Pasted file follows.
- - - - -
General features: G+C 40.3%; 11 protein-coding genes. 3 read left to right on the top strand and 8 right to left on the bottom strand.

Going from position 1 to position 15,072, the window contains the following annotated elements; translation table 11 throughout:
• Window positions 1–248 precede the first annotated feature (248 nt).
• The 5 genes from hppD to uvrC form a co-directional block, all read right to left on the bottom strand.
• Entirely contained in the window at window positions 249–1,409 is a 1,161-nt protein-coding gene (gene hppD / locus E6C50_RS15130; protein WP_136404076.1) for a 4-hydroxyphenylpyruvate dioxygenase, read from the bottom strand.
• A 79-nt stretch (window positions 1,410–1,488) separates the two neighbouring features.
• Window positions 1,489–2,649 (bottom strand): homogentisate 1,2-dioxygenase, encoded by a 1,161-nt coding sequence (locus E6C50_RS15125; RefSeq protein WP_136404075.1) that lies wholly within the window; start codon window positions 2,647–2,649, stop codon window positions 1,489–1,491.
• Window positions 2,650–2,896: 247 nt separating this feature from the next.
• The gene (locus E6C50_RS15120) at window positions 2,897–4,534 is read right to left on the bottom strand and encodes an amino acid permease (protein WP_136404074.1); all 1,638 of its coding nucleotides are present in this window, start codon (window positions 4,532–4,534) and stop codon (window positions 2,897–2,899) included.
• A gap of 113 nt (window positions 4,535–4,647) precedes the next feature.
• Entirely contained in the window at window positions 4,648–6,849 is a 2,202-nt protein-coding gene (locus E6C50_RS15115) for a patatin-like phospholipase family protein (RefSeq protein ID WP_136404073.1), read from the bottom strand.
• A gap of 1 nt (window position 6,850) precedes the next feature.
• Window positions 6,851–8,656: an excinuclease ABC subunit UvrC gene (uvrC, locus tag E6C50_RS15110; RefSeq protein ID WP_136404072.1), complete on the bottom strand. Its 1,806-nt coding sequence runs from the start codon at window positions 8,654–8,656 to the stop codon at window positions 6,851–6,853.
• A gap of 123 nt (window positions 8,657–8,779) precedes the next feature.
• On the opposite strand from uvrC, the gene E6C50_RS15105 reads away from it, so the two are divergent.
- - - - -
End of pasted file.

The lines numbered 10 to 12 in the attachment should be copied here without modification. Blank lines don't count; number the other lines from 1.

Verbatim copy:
• A gap of 113 nt (window positions 4,535–4,647) precedes the next feature.
• Entirely contained in the window at window positions 4,648–6,849 is a 2,202-nt protein-coding gene (locus E6C50_RS15115) for a patatin-like phospholipase family protein (RefSeq protein ID WP_136404073.1), read from the bottom strand.
• A gap of 1 nt (window position 6,850) precedes the next feature.